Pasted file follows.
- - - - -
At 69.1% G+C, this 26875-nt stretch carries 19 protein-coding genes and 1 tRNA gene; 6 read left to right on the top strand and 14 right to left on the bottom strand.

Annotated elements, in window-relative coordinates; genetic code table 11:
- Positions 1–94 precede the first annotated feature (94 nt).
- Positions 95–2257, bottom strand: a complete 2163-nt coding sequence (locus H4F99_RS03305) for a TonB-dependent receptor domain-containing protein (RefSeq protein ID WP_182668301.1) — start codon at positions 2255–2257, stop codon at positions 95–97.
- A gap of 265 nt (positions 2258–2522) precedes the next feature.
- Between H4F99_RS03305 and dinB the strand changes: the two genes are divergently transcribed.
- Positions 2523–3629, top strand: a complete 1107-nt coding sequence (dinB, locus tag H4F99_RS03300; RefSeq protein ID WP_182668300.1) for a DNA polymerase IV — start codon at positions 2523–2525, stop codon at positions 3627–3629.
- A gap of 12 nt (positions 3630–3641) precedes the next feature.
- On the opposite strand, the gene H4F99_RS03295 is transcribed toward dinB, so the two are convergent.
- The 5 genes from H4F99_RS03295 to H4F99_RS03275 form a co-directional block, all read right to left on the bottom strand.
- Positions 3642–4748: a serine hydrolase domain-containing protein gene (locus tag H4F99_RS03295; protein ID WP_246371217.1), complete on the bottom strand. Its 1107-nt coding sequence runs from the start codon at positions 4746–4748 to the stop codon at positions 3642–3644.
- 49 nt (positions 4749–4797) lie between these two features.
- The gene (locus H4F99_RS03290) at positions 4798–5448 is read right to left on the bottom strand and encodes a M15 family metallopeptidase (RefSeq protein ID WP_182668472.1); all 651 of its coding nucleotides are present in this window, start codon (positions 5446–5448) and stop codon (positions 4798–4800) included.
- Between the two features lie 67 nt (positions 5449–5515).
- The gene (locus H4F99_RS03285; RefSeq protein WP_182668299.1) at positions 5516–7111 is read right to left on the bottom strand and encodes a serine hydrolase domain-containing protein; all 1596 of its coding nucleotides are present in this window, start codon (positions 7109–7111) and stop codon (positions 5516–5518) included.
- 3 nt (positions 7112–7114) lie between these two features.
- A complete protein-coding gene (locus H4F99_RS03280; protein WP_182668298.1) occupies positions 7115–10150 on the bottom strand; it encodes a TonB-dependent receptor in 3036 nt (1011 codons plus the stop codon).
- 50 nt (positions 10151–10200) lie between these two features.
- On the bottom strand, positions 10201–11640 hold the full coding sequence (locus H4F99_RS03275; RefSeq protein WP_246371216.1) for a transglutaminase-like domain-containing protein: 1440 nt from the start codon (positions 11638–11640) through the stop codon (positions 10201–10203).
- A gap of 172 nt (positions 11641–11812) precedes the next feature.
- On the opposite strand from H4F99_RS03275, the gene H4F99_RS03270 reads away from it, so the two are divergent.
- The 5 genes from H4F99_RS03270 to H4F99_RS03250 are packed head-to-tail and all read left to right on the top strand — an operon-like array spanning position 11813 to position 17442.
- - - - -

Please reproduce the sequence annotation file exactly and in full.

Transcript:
At 69.1% G+C, this 26875-nt stretch carries 19 protein-coding genes and 1 tRNA gene; 6 read left to right on the top strand and 14 right to left on the bottom strand.

Annotated elements, in window-relative coordinates; genetic code table 11:
- Positions 1–94 precede the first annotated feature (94 nt).
- Positions 95–2257, bottom strand: a complete 2163-nt coding sequence (locus H4F99_RS03305) for a TonB-dependent receptor domain-containing protein (RefSeq protein ID WP_182668301.1) — start codon at positions 2255–2257, stop codon at positions 95–97.
- A gap of 265 nt (positions 2258–2522) precedes the next feature.
- Between H4F99_RS03305 and dinB the strand changes: the two genes are divergently transcribed.
- Positions 2523–3629, top strand: a complete 1107-nt coding sequence (dinB, locus tag H4F99_RS03300; RefSeq protein ID WP_182668300.1) for a DNA polymerase IV — start codon at positions 2523–2525, stop codon at positions 3627–3629.
- A gap of 12 nt (positions 3630–3641) precedes the next feature.
- On the opposite strand, the gene H4F99_RS03295 is transcribed toward dinB, so the two are convergent.
- The 5 genes from H4F99_RS03295 to H4F99_RS03275 form a co-directional block, all read right to left on the bottom strand.
- Positions 3642–4748: a serine hydrolase domain-containing protein gene (locus tag H4F99_RS03295; protein ID WP_246371217.1), complete on the bottom strand. Its 1107-nt coding sequence runs from the start codon at positions 4746–4748 to the stop codon at positions 3642–3644.
- 49 nt (positions 4749–4797) lie between these two features.
- The gene (locus H4F99_RS03290) at positions 4798–5448 is read right to left on the bottom strand and encodes a M15 family metallopeptidase (RefSeq protein ID WP_182668472.1); all 651 of its coding nucleotides are present in this window, start codon (positions 5446–5448) and stop codon (positions 4798–4800) included.
- Between the two features lie 67 nt (positions 5449–5515).
- The gene (locus H4F99_RS03285; RefSeq protein WP_182668299.1) at positions 5516–7111 is read right to left on the bottom strand and encodes a serine hydrolase domain-containing protein; all 1596 of its coding nucleotides are present in this window, start codon (positions 7109–7111) and stop codon (positions 5516–5518) included.
- 3 nt (positions 7112–7114) lie between these two features.
- A complete protein-coding gene (locus H4F99_RS03280; protein WP_182668298.1) occupies positions 7115–10150 on the bottom strand; it encodes a TonB-dependent receptor in 3036 nt (1011 codons plus the stop codon).
- 50 nt (positions 10151–10200) lie between these two features.
- On the bottom strand, positions 10201–11640 hold the full coding sequence (locus H4F99_RS03275; RefSeq protein WP_246371216.1) for a transglutaminase-like domain-containing protein: 1440 nt from the start codon (positions 11638–11640) through the stop codon (positions 10201–10203).
- A gap of 172 nt (positions 11641–11812) precedes the next feature.
- On the opposite strand from H4F99_RS03275, the gene H4F99_RS03270 reads away from it, so the two are divergent.
- The 5 genes from H4F99_RS03270 to H4F99_RS03250 are packed head-to-tail and all read left to right on the top strand — an operon-like array spanning position 11813 to position 17442.